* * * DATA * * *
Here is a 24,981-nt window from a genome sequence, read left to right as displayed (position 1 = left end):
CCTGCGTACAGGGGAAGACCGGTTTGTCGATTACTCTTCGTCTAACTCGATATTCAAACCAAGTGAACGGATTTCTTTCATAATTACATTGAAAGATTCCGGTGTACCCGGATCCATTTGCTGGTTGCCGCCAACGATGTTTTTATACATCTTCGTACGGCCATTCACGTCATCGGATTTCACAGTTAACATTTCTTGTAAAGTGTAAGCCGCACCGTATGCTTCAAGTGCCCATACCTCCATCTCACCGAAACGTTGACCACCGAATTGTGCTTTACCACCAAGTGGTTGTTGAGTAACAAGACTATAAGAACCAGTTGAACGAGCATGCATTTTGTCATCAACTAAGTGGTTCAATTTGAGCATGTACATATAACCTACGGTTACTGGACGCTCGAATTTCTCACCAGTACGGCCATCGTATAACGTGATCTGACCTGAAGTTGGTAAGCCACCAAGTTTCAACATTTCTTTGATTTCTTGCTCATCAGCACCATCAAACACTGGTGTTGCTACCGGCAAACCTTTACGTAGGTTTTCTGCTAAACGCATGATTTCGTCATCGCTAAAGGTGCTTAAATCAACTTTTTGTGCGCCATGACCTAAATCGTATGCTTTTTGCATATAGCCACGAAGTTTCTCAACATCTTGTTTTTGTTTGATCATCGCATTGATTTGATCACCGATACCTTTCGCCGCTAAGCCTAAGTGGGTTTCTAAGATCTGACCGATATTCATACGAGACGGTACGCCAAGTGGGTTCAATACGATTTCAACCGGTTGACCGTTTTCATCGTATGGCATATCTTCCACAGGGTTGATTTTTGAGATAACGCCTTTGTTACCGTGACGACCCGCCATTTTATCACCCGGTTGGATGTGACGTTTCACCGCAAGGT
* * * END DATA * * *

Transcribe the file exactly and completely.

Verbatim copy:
Here is a 24,981-nt window from a genome sequence, read left to right as displayed (position 1 = left end):
CCTGCGTACAGGGGAAGACCGGTTTGTCGATTACTCTTCGTCTAACTCGATATTCAAACCAAGTGAACGGATTTCTTTCATAATTACATTGAAAGATTCCGGTGTACCCGGATCCATTTGCTGGTTGCCGCCAACGATGTTTTTATACATCTTCGTACGGCCATTCACGTCATCGGATTTCACAGTTAACATTTCTTGTAAAGTGTAAGCCGCACCGTATGCTTCAAGTGCCCATACCTCCATCTCACCGAAACGTTGACCACCGAATTGTGCTTTACCACCAAGTGGTTGTTGAGTAACAAGACTATAAGAACCAGTTGAACGAGCATGCATTTTGTCATCAACTAAGTGGTTCAATTTGAGCATGTACATATAACCTACGGTTACTGGACGCTCGAATTTCTCACCAGTACGGCCATCGTATAACGTGATCTGACCTGAAGTTGGTAAGCCACCAAGTTTCAACATTTCTTTGATTTCTTGCTCATCAGCACCATCAAACACTGGTGTTGCTACCGGCAAACCTTTACGTAGGTTTTCTGCTAAACGCATGATTTCGTCATCGCTAAAGGTGCTTAAATCAACTTTTTGTGCGCCATGACCTAAATCGTATGCTTTTTGCATATAGCCACGAAGTTTCTCAACATCTTGTTTTTGTTTGATCATCGCATTGATTTGATCACCGATACCTTTCGCCGCTAAGCCTAAGTGGGTTTCTAAGATCTGACCGATATTCATACGAGACGGTACGCCAAGTGGGTTCAATACGATTTCAACCGGTTGACCGTTTTCATCGTATGGCATATCTTCCACAGGGTTGATTTTTGAGATAACGCCTTTGTTACCGTGACGACCCGCCATTTTATCACCCGGTTGGATGTGACGTTTCACCGCAAGGT